Bridgeport Bishop Frank Caggiano Featured as Inaugural Bergoglio Lecture Series Speaker
|Bishop Caggiano speaks to a standing room-only crowd in the Schine Auditorium.|
On an evening that bucketed rain, hundreds of Sacred Heart University students, faculty and community friends found a warm haven in SHU’s Schine Auditorium, where they gathered to hear the Most Reverend Frank J. Caggiano, bishop of the Bridgeport diocese, give the inaugural talk of the University’s Jorge Bergolio Lecture Series.
The lecture—“Pope Francis and the Social Gospel: Where Do We Go from Here?”—honored the pope’s spirit and vision. Presented by SHU’s Department of Catholic Studies, Office of Mission and Catholic Identity and the Diocese of Bridgeport, the program opened with an introduction by Father Anthony Ciorra, SHU’s vice president for Mission and Catholic Identity. He compared the bishop to the pope with regard to their common devotion to their word and ministry and to the life and new energies they bring to their positions.
Caggiano was installed as the fifth bishop of Bridgeport in 2013. A Brooklyn native, he became auxiliary bishop of Brooklyn and titular bishop of Inis Cathaig, Ireland, in 2006.
In what Caggiano called “40 minutes of reflections,” he said Pope Francis, the 266th successor to St. Peter, is “cut from a different cloth,” gathering attention from the world and looking for renewal of our lives. Caggiano observed that the pope quickly became known as “the pope of mercy and passion, the pope of welcome.” As an example, Caggiano recalled that Francis, on his birthday, went out into Rome and invited less fortunate people to come to his private apartment to share his birthday cake. “He puts his money where his mouth is, to support the marginalized and homeless,” Caggiano observed.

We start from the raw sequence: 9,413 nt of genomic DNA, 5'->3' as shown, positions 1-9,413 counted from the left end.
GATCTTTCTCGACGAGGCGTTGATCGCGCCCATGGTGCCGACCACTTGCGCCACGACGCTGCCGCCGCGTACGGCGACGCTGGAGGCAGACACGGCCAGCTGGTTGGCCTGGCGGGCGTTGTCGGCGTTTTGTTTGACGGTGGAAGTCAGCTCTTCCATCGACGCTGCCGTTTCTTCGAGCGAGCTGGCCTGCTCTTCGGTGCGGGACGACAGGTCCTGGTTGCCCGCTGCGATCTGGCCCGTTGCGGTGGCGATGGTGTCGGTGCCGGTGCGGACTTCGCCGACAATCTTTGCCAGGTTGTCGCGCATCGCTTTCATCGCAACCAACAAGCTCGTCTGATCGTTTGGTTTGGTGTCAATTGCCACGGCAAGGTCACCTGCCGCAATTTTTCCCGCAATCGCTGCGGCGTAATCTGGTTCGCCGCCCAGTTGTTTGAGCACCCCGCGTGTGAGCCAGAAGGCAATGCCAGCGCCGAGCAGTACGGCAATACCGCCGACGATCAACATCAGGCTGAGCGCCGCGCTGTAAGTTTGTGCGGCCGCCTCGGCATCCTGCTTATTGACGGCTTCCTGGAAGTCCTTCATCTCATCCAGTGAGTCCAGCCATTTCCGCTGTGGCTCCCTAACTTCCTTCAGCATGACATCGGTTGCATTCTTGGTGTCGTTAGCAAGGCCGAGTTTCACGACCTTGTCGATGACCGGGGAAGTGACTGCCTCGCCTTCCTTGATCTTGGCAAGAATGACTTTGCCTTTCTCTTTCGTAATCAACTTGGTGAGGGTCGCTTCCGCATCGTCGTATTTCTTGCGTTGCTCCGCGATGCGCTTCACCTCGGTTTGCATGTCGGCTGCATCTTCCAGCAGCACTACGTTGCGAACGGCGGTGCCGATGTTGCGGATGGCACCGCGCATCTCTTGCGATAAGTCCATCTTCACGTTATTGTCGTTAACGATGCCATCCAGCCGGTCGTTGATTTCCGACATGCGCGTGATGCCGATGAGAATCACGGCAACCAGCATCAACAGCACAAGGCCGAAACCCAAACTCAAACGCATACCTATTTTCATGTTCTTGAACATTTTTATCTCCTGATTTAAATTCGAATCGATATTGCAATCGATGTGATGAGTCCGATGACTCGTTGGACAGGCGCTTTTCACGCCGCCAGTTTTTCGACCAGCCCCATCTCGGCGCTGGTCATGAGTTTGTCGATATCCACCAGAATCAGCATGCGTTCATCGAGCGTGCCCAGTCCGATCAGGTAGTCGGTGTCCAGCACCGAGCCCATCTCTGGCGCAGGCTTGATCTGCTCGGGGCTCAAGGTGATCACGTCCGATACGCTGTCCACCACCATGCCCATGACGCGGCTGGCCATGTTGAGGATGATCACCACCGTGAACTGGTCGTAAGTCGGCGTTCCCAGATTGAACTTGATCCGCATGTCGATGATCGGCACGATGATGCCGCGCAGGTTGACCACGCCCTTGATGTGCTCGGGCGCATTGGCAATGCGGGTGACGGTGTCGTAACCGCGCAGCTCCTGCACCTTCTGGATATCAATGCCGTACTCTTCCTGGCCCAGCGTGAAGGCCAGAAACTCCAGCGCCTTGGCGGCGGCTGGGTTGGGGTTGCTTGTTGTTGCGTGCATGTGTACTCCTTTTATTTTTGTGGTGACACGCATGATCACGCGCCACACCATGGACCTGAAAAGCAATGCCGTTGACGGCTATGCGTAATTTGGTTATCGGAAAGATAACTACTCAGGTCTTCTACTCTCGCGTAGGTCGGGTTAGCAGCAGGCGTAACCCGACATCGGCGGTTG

He said the pope has asked Catholics to “look deep into the Catholic faith and live the social gospel–making real the teachings of Jesus through the world, witness and community life…to live charity and justice in concrete ways…to be truthful in faith.”
Caggiano reviewed the Seven Principles that aim to help Catholics navigate their lives: 1) Human dignity, meaning every human is made in God’s likeness and has a right to respect and a proper place in life; 2) Solidarity, noting that the individual is part of a larger group, and each member is dependent on one another; 3) Subsidiarity, suggesting that every community should have the right to make its own decisions, and that freedom is better ensured on a local level; 4) A call to family, community and participation, with family at the heart—when the family is in crisis, society is in crisis; the church is born in the home; 5) Preferential option for the poor and vulnerable, which gives the unfortunate a voice; 6) Dignity of work and workers, recognizing that there is something fundamental in humans to want to work and be creative; and 7) Basic responsibility to care for the world and live in peace with creation.
In an engaging manner, Caggiano, who shared that it was the eve of his 58th birthday, said the pope’s role is to give voice and diagnose the challenges of modern life and interpret them for the average person to understand. Among the issues the pope has been studying, he said, are indifference, which is causing our common bond to fall apart, and consumerism, wherein material things have come to possess people rather than the other way around.
Caggiano suggested the pope is reforming the Church to address modern issues and has created two new congregations to give the forgotten the highest voice. Francis, he said, also is calling on all Catholics to be missionary disciples, to live the Seven Principles–to go out with a clear purpose to get a task done, go out to those in need (whether it be material, social, emotional or spiritual) and to love each other, one person at a time.
“This is just the beginning of a dialogue and conversation,” Caggiano closed.